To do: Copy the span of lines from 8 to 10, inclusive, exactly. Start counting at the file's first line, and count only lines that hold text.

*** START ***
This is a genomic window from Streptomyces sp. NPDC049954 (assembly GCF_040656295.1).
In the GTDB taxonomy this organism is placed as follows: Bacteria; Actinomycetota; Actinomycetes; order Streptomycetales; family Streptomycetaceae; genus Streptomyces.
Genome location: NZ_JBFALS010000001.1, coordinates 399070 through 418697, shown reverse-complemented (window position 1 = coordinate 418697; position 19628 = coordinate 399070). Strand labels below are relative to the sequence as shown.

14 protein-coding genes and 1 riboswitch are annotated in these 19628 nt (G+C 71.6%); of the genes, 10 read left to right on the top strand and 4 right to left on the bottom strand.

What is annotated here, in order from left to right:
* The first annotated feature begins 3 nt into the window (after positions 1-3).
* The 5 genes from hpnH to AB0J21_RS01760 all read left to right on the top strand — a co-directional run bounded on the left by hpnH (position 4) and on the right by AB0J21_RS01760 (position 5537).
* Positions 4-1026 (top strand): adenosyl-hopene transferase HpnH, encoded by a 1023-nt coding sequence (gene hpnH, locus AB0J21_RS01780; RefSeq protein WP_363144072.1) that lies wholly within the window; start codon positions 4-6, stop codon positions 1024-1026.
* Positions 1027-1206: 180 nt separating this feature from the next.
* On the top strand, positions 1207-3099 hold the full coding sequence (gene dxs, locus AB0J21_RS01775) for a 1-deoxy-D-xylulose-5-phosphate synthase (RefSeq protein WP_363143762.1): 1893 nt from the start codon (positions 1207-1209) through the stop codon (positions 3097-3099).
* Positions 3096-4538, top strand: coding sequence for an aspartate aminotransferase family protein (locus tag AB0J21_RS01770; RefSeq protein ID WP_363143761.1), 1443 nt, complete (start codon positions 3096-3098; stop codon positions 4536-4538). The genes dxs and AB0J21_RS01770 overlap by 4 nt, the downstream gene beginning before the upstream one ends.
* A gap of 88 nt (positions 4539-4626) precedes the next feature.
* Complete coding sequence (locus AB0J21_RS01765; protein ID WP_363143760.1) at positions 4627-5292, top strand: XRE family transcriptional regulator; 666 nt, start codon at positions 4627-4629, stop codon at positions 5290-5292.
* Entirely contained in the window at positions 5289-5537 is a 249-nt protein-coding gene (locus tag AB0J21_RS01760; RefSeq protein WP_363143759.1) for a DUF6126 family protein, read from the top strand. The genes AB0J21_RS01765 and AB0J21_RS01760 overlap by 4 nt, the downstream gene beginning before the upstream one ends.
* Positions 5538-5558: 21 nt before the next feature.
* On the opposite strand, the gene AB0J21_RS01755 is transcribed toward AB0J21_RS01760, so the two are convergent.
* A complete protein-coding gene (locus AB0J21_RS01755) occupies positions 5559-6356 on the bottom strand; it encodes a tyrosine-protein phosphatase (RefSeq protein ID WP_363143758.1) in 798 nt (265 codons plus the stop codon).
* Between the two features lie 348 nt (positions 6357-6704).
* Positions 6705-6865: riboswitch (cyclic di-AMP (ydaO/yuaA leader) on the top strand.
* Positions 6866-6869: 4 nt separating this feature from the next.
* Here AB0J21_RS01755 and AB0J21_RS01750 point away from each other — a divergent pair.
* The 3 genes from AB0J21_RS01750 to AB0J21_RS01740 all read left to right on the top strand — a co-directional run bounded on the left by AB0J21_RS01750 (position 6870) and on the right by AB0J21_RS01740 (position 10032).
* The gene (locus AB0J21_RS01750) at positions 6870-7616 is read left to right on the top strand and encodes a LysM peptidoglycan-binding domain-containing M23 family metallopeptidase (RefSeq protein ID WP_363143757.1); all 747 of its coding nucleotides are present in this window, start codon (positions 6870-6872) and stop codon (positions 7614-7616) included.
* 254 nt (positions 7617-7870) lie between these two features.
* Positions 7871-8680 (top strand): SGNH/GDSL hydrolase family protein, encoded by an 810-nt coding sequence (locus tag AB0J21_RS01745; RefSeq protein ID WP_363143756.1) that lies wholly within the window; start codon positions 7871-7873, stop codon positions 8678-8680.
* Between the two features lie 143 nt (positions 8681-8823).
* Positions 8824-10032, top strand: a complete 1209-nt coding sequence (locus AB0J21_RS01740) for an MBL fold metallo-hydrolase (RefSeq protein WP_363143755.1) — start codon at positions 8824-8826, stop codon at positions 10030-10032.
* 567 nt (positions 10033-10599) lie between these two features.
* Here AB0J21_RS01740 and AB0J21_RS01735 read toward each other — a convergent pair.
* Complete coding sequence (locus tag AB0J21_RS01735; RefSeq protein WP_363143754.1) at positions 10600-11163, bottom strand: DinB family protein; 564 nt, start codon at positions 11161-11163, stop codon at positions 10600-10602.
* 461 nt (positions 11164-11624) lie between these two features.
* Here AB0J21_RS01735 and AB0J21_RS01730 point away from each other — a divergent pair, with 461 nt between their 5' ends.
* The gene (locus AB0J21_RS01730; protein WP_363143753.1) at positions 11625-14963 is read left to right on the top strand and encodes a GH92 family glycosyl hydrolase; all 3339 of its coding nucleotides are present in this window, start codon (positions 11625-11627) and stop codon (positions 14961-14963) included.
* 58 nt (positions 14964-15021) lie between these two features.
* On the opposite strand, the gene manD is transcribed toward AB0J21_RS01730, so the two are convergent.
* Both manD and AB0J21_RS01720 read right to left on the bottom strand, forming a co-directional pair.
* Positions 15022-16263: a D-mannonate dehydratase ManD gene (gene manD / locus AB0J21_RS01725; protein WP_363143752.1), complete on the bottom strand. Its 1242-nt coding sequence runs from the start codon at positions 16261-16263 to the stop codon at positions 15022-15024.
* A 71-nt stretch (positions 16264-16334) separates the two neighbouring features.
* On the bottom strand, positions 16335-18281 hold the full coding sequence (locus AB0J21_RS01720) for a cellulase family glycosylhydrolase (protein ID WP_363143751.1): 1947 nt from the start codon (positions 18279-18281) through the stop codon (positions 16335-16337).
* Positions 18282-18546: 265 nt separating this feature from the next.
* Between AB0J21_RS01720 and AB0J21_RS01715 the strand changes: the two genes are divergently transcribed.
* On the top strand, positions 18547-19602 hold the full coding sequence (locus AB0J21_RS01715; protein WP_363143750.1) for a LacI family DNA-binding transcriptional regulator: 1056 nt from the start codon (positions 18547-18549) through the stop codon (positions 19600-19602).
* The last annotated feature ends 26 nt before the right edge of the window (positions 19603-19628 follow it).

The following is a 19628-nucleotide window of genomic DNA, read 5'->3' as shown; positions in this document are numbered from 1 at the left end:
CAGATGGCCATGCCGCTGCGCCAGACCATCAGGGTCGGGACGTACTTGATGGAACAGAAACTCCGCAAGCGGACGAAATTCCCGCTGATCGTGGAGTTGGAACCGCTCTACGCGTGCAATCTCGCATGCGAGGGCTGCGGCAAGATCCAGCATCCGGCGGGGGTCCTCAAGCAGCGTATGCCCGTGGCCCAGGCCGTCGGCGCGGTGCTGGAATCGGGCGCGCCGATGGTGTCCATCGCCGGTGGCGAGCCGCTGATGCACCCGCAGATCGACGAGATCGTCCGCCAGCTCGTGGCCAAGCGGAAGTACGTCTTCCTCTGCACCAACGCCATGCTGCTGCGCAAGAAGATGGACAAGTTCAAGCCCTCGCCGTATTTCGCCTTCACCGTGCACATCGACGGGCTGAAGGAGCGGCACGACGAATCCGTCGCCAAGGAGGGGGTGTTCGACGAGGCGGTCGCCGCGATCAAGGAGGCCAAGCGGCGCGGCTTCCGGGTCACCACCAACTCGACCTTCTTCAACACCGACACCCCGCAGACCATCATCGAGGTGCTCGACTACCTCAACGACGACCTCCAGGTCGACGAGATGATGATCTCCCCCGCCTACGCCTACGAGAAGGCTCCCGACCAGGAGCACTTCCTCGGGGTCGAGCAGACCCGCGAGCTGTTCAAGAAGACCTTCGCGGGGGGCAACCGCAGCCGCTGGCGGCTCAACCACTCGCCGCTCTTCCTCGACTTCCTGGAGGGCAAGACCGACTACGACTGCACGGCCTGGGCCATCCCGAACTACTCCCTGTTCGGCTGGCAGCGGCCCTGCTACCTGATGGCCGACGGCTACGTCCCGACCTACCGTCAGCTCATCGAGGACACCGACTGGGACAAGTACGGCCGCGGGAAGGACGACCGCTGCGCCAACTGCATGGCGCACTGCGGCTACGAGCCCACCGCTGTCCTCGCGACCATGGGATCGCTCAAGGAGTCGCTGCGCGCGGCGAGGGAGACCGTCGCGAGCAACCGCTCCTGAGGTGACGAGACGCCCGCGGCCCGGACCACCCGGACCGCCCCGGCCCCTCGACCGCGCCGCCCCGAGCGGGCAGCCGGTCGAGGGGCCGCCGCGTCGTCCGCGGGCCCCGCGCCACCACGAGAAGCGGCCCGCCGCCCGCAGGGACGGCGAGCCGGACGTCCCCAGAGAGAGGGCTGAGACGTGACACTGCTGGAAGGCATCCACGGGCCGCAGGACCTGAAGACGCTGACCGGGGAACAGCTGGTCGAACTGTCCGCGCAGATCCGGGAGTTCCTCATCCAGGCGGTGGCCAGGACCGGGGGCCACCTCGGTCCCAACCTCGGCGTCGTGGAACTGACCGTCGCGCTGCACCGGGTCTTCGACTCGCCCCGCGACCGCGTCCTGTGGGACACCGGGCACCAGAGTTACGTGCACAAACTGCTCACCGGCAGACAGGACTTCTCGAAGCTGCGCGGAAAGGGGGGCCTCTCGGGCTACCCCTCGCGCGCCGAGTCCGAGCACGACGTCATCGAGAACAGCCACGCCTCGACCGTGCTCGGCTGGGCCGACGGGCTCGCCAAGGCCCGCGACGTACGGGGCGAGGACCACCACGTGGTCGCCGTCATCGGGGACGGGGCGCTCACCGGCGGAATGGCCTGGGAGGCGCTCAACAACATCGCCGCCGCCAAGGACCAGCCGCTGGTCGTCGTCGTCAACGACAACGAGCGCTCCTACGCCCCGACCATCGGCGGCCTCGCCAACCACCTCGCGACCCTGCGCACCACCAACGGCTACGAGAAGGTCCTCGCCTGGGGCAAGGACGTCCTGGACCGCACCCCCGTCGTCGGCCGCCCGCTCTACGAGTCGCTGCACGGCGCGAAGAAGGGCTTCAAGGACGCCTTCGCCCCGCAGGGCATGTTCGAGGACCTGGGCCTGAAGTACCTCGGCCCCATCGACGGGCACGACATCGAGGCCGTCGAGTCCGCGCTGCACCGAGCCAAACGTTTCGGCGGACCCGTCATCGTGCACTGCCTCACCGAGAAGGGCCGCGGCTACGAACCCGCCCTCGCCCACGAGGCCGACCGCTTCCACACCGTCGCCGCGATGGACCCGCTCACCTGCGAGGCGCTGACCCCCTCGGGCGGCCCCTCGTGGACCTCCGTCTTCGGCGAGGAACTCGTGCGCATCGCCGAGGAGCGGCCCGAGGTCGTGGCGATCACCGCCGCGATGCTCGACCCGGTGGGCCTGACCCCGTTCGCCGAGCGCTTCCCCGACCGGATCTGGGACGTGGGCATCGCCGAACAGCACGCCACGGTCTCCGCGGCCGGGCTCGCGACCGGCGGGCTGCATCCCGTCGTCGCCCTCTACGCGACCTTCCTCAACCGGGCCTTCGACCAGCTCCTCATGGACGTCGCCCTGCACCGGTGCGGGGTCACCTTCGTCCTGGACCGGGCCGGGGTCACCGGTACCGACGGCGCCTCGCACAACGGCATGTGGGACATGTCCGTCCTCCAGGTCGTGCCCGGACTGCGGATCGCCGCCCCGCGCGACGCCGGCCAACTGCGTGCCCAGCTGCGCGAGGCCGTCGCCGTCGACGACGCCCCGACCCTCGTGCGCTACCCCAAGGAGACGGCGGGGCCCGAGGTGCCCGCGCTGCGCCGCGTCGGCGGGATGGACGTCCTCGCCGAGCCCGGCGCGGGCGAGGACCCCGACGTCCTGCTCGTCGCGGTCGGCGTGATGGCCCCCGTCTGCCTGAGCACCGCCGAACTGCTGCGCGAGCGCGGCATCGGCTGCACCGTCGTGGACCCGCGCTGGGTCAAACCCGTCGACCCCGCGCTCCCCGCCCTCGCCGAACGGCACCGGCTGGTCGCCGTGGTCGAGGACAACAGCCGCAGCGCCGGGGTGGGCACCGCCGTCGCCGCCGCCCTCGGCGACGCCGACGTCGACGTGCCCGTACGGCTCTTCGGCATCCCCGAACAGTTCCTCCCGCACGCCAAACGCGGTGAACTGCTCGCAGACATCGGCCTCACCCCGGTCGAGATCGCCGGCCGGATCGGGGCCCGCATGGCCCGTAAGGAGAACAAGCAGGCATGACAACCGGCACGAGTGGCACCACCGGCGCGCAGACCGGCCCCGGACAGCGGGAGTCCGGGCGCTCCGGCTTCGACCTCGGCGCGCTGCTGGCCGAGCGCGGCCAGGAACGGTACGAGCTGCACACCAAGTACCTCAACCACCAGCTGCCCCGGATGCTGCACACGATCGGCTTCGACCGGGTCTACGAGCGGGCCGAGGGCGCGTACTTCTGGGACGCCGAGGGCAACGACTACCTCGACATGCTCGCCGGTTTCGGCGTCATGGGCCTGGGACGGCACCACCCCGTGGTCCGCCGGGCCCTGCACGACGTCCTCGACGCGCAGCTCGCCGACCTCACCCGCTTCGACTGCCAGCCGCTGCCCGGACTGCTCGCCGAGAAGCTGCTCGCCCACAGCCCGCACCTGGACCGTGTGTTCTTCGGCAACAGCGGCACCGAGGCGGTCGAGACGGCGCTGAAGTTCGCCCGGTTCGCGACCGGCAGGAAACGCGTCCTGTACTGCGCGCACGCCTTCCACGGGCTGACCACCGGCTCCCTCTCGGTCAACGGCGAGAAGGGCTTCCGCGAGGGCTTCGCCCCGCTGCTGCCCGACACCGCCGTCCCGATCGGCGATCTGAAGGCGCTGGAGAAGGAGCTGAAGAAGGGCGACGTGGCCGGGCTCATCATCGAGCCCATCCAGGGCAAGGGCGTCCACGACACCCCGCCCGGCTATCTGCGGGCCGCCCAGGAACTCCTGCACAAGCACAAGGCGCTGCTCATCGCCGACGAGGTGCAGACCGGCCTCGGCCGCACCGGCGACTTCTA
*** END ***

* Positions 4-1026 (top strand): adenosyl-hopene transferase HpnH, encoded by a 1023-nt coding sequence (gene hpnH, locus AB0J21_RS01780; RefSeq protein WP_363144072.1) that lies wholly within the window; start codon positions 4-6, stop codon positions 1024-1026.
* Positions 1027-1206: 180 nt separating this feature from the next.
* On the top strand, positions 1207-3099 hold the full coding sequence (gene dxs, locus AB0J21_RS01775) for a 1-deoxy-D-xylulose-5-phosphate synthase (RefSeq protein WP_363143762.1): 1893 nt from the start codon (positions 1207-1209) through the stop codon (positions 3097-3099).